In this issue . . .
Q: What’s so scary about a Portuguese man-of-war?
A: For most U.S. citizens, the word colony invokes images of early America. The Mayflower, our first Thanksgiving, the Revolutionary War. Bonnets and muskets, and living off of the land. But there’s another image the word conjures up, at least to biologists—an image of a creature that is mysterious, dangerous, and astounding: the Portuguese man-of-war.
Whatever you do, don’t call them jellyfish. That name is a misnomer. They are not “true” jellyfish. And though they can be found off the coast of Portugal, they are most commonly found in the tropical and subtropical waters of the Pacific and Indian oceans. They also can be found in the northern Atlantic Gulf Stream. Wherever the ocean is warm, chances are you’ll find them.
The name man-of-war is also misleading. They certainly aren’t men, and they don’t go to war. In fact, they aren’t even individual animals! A Portuguese man-of-war is actually a floating colony.
News to Note Quick Look
“Jurassic lark”: Flying Monsters 3D, featuring British naturalist Sir David Attenborough, just became the first 3D movie to win a British Academy of Film and Television Arts (BAFTA) award. The film will air on Christmas day on the UK’s Sky1 television as well as in IMAX theaters around the country. Sir David sets out to solve “one of the greatest mysteries in paleontology: how and why did pterosaurs fly? How did creatures the size of giraffes defy gravity and soar through prehistoric skies?” Read more.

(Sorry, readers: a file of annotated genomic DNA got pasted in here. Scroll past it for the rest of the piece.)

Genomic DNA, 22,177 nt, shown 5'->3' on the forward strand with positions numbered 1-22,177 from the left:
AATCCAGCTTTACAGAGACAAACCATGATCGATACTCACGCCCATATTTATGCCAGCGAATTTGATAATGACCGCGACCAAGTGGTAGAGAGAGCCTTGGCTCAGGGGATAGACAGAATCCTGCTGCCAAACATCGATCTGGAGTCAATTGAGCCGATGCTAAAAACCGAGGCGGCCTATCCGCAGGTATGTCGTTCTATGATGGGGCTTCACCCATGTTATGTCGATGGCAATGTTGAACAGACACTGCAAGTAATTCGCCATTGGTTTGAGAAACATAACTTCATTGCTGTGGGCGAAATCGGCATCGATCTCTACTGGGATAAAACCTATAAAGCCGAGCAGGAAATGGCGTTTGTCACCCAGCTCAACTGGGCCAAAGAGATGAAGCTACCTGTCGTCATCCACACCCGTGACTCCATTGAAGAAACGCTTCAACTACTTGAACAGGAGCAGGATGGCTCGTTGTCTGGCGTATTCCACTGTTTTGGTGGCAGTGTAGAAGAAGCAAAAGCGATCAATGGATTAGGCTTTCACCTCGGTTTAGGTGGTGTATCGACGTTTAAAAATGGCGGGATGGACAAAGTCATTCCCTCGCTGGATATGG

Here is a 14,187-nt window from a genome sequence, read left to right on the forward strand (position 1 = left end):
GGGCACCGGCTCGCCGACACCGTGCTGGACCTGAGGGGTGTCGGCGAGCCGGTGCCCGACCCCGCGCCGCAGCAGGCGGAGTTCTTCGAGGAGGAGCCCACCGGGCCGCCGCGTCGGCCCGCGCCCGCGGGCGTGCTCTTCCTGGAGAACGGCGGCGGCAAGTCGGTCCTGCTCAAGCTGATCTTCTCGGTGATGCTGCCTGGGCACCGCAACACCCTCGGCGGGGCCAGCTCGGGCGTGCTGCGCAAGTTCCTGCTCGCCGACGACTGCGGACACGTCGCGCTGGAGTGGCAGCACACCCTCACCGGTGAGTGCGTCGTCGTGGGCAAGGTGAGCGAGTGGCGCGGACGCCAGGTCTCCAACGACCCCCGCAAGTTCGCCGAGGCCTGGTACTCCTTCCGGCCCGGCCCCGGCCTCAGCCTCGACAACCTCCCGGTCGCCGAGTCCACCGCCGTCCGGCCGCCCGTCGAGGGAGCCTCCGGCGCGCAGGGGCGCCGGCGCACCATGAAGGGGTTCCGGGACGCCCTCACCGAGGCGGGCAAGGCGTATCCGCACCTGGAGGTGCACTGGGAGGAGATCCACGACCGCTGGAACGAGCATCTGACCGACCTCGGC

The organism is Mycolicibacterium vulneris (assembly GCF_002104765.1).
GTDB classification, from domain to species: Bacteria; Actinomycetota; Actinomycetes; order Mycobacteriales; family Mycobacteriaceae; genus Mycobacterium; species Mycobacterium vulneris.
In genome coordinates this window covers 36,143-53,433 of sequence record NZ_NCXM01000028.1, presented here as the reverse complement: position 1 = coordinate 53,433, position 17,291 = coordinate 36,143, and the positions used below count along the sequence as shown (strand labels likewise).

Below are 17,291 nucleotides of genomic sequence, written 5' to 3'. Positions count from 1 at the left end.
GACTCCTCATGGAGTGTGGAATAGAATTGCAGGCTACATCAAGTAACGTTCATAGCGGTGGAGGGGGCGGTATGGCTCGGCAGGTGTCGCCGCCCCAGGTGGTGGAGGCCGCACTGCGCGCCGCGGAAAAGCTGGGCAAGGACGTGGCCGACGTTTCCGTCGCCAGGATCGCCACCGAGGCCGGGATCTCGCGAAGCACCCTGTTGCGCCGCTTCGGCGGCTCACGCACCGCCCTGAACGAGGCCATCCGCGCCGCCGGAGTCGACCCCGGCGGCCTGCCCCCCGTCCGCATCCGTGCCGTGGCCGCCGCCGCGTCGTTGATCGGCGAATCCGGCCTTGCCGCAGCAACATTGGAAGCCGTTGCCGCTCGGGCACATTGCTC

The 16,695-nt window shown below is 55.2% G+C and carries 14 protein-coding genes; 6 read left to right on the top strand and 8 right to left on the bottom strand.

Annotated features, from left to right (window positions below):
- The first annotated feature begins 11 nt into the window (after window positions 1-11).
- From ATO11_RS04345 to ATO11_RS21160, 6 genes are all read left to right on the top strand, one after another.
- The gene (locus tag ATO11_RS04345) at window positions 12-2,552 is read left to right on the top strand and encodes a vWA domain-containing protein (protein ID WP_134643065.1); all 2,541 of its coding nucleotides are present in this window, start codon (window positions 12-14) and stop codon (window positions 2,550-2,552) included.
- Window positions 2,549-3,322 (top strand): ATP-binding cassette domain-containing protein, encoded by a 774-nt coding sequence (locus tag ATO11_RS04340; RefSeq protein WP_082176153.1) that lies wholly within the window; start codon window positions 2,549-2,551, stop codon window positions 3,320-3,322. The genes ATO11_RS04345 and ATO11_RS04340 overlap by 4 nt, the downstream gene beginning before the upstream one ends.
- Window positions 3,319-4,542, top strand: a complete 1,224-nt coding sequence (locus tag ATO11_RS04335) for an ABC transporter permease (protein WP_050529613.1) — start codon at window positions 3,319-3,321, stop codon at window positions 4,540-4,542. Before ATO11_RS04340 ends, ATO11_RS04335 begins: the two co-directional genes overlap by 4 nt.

Starbursts: The Silver Dollar Galaxy in the constellation Sculptor provided a very photogenic target for testing the European Space Agency’s VLT Survey Telescope (VST). VST is the largest telescope in the world to rely on visible light for its observations. The detailed images of bright blue clumps in the spiral galaxy are purportedly “stellar nurseries where hot young stars have just ignited.” Read more.
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